An important part of our department, the Oregon Hazards Lab (OHAZ) uses science, technology, and community engagement to understand, monitor, and mitigate multi-hazards within the Pacific Northwest. Our work advances knowledge of natural and human-caused hazards and the environment, it helps to protect the public, and it contributes to community-level resilience. To see current on-site staff, click here.
OHAZ currently partners in the following efforts:
- Pacific Northwest Seismic Network: The West Coast of the United States, and in particular, the Pacific Northwest, has constant seismic activity. The Pacific Northwest Seismic Network, a collaboration of the University of Washington and the University of Oregon, locates more than 1,400 earthquakes a year greater than magnitude 1.0 in Washington and Oregon. The University of Oregon, through faculty and associated technicians, is responsible for maintaining and monitoring sensors and stations located in Oregon. Data from PNSN contribute to scientific discovery and public safety.
- ShakeAlert™ is an earthquake early warning (EEW) system that detects significant earthquakes so quickly that alerts can reach many people before shaking arrives. The U.S. Geological Survey (USGS) along with a coalition of State and university partners is developing and testing the ShakeAlert™ system for the west coast of the United States. In August 2020, The Oregon Legislature awarded OHAZ $7.5M to complete the buildout of Oregon’s ShakeAlert seismic and telemetry network by the year 2023. ShakeAlert will begin delivering alerts to the public in March, 2021.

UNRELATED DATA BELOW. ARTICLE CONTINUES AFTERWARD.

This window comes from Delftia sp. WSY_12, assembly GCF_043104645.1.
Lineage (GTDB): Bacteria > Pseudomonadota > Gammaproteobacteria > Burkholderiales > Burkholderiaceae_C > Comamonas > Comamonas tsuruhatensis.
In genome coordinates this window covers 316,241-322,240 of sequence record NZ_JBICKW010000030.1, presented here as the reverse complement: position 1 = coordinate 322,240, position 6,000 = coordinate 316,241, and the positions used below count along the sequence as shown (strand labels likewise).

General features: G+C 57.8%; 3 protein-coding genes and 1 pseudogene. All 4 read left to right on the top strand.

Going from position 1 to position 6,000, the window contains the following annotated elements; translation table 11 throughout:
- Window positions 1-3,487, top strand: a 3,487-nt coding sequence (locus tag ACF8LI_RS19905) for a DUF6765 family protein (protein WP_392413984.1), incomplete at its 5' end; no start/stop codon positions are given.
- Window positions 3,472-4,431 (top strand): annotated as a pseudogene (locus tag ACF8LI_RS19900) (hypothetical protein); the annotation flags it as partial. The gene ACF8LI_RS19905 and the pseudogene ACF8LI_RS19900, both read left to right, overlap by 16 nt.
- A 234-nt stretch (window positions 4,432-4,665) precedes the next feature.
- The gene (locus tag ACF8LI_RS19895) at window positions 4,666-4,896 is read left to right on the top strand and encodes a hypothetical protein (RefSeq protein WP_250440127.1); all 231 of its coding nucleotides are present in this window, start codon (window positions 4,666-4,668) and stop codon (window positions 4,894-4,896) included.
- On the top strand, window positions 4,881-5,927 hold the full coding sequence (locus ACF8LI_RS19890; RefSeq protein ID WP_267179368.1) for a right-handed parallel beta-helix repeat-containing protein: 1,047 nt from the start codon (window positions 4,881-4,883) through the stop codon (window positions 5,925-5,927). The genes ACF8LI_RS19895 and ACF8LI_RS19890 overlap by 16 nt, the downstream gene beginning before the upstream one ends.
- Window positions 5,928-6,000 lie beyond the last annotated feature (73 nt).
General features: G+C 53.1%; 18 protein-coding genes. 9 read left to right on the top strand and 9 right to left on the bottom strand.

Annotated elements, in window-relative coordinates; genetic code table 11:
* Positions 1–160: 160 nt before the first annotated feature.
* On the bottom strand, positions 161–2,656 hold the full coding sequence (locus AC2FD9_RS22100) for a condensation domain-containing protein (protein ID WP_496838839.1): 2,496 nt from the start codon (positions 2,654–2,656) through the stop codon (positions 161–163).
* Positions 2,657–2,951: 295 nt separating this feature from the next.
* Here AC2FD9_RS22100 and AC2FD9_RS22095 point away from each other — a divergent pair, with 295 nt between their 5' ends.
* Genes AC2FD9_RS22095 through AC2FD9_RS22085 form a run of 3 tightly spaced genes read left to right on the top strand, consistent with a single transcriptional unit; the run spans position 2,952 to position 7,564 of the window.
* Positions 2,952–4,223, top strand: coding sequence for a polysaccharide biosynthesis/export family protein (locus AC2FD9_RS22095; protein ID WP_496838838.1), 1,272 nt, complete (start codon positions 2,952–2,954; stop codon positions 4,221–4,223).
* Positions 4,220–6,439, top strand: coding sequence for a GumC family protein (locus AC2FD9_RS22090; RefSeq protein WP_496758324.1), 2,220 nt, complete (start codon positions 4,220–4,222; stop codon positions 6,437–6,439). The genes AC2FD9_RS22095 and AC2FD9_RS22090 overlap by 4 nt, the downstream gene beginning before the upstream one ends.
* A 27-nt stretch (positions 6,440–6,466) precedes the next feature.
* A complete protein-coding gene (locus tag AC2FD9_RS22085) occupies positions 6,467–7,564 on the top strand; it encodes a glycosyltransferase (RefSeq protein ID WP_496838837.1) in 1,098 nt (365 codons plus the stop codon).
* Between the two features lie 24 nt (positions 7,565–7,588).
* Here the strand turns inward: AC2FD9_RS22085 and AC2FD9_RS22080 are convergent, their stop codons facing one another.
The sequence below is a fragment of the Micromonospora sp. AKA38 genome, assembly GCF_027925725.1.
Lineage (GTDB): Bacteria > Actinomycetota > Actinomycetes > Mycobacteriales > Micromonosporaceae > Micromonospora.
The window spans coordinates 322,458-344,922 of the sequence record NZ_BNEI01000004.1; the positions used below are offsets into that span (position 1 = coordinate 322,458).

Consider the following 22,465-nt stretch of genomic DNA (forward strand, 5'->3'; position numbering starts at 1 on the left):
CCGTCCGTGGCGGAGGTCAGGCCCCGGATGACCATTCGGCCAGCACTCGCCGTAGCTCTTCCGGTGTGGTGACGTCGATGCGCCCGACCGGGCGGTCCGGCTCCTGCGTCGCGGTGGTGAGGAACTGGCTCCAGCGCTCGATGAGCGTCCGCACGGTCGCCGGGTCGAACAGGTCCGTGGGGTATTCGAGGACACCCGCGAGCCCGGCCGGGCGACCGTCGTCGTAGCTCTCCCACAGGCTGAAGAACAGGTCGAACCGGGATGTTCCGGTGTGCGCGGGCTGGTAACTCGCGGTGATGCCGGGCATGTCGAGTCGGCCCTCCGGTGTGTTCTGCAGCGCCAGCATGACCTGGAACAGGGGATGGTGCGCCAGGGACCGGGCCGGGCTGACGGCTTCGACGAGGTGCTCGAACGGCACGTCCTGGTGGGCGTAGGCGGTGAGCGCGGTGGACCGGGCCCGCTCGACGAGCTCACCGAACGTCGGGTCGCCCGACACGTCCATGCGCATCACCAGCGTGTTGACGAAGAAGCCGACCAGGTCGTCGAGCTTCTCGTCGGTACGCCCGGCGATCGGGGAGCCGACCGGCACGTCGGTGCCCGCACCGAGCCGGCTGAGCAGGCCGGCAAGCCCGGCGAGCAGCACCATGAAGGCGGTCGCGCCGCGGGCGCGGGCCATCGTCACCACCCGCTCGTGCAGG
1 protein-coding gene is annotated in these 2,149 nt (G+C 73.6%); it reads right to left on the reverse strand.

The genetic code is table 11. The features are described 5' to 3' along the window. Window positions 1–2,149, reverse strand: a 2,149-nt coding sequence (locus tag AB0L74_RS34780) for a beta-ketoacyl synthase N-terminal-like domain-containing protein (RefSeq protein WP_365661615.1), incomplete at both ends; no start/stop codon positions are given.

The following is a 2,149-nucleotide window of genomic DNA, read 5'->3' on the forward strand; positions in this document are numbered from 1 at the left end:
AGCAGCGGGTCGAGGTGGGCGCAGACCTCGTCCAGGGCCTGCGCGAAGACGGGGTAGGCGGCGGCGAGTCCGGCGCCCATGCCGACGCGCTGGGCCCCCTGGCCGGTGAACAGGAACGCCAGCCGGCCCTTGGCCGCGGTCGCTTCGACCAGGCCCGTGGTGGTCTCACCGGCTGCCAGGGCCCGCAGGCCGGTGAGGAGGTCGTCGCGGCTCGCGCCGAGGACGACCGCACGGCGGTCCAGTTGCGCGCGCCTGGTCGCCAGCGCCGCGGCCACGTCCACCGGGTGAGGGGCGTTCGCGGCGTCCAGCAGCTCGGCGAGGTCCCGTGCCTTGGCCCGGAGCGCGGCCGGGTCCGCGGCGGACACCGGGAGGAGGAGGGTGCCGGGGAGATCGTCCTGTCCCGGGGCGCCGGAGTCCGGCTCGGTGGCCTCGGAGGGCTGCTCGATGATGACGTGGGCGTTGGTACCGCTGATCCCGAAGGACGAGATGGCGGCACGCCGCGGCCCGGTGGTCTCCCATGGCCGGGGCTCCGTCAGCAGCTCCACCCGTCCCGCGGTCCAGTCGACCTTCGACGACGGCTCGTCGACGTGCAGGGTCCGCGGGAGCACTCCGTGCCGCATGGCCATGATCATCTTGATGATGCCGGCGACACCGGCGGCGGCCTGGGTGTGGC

- ALERTWildfire is a consortium of three universities — The University of Nevada, Reno (UNR), University of California San Diego (UCSD), and the University of Oregon (UO) — providing access to state-of-the-art Pan-Tilt-Zoom (PTZ) fire cameras and associated tools to help firefighters and first responders: (1) discover/locate/confirm fire ignition, (2) quickly scale fire resources up or down appropriately, (3) monitor fire behavior through containment, (4) during firestorms, help evacuations through enhanced situational awareness, and (5) ensure contained fires are monitored appropriately through their demise.